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Whatever People Say I Am, That's What I'm NotWhatever People Say I Am, That's What I'm Not available on iTunes

The Arctic Monkeys Whatever People Say I Am, That's What I'm Not

One of the albums Jim and Greg review this week made so much news that they need to discuss it at the top of the show. The British band The Arctic Monkeys broke records this week when its debut album became the fastest selling in British chart history. While neither Jim nor Greg can fully comprehend this phenomenon, they both like the record. Jim gives the album a Buy It rating, but admits that The Arctic Monkeys are not nearly as amazing as the hype might have you believe. Greg likes lead singer Alex Turner's Streets-like approach to lyrics, but doesn't think the Arctic Monkeys are a great band yet. He gives Whatever People Say I Am, That's What I'm Not a Buy It too.

The Arctic Monkeys are not the first British band to face this kind of hype. There have been a number of UK bands who achieved rave reviews and huge success but were never able to break out across the pond. A look at lists compiled by British media outlets The Guardian and NME demonstrate this point. Bands like The Jam, The Stone Roses, The Libertines, Blur and The Smiths are up there with The Beatles and The Clash in the minds and hearts of British fans and critics, yet none of these groups achieved any major fame in the States. One theory given by Jim: Americans are discerning of imports ever since the first "British Invasion." Greg points out that there was a second British invasion in the '80s, and wonders if it is the very Britishness of some of these bands that prevent American fans from identifying. Or perhaps some tastes just don't translate.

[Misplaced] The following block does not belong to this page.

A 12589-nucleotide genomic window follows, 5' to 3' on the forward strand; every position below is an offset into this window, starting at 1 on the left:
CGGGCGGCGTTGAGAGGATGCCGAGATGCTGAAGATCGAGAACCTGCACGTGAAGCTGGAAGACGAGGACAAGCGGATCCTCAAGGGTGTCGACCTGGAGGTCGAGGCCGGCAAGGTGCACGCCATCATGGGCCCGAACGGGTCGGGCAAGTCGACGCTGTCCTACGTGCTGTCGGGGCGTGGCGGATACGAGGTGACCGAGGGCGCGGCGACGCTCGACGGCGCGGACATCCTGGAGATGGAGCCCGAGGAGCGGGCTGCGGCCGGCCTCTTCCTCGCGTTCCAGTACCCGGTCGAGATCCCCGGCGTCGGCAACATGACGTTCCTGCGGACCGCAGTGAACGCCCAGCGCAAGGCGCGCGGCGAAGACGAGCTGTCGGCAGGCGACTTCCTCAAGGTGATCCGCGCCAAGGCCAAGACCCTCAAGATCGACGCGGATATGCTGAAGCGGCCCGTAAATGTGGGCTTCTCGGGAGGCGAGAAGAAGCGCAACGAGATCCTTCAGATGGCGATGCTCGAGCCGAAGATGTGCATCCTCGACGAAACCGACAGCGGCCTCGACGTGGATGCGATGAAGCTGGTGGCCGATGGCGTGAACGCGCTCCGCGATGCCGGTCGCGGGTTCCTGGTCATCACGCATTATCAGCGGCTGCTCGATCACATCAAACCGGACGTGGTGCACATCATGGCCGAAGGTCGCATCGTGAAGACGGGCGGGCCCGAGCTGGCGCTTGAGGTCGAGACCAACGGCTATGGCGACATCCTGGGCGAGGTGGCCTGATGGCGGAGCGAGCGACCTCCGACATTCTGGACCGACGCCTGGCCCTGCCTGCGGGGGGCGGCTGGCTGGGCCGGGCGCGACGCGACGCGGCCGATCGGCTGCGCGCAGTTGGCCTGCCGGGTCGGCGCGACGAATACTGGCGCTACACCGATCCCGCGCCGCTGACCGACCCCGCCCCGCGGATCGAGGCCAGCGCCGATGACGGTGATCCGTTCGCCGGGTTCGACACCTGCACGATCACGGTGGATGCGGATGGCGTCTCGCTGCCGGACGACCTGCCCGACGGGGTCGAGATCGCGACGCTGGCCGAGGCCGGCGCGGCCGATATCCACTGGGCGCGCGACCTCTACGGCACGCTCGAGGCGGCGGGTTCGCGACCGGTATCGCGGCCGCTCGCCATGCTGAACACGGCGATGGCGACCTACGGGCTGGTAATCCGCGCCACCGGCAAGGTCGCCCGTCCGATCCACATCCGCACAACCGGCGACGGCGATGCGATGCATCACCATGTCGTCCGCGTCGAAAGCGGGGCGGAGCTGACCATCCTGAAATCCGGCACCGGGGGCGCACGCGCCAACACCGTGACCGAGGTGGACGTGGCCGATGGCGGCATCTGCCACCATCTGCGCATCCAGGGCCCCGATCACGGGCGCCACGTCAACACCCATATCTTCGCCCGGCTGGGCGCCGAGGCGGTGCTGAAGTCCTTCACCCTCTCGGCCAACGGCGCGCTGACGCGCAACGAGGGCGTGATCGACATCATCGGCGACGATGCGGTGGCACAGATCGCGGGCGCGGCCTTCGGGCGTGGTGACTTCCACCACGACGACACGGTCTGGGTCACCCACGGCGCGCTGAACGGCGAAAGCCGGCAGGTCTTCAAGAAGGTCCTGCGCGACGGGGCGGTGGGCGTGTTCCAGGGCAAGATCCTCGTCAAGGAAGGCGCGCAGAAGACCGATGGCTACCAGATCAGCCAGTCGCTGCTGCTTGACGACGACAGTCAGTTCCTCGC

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Greg

“I Don't Know Why I Love You”The House of Love

A band Greg highlighted earlier in the show, The Soft Science, released a cover of The House of Love's 1989 single "I Don't Know Why I Love You" as a B-side in April. For this spin on the Desert Island Jukebox, Greg's playing the original. He says that The House of Love was a victim of bad timing, coming after The Smiths, but before the Britpop boom. The song "I Don't Know Why I Love You" came on their second self-titled album. That session was their first for a major label and took more than two years and four producers to complete. Band members said new pressure to create hits caused tension within the band. The album's first single and some remixes were released against the band's will, adding to the trouble. Eventually guitarist Terry Bickers was kicked out of the band just a few days into the album's promotional tour. Still, Greg says the album is full of singles that hold up, even almost 30 years later. He points out similarities in the sound of Ride and The Stone Roses as evidence of The House of Love's influence.

Go to episode 659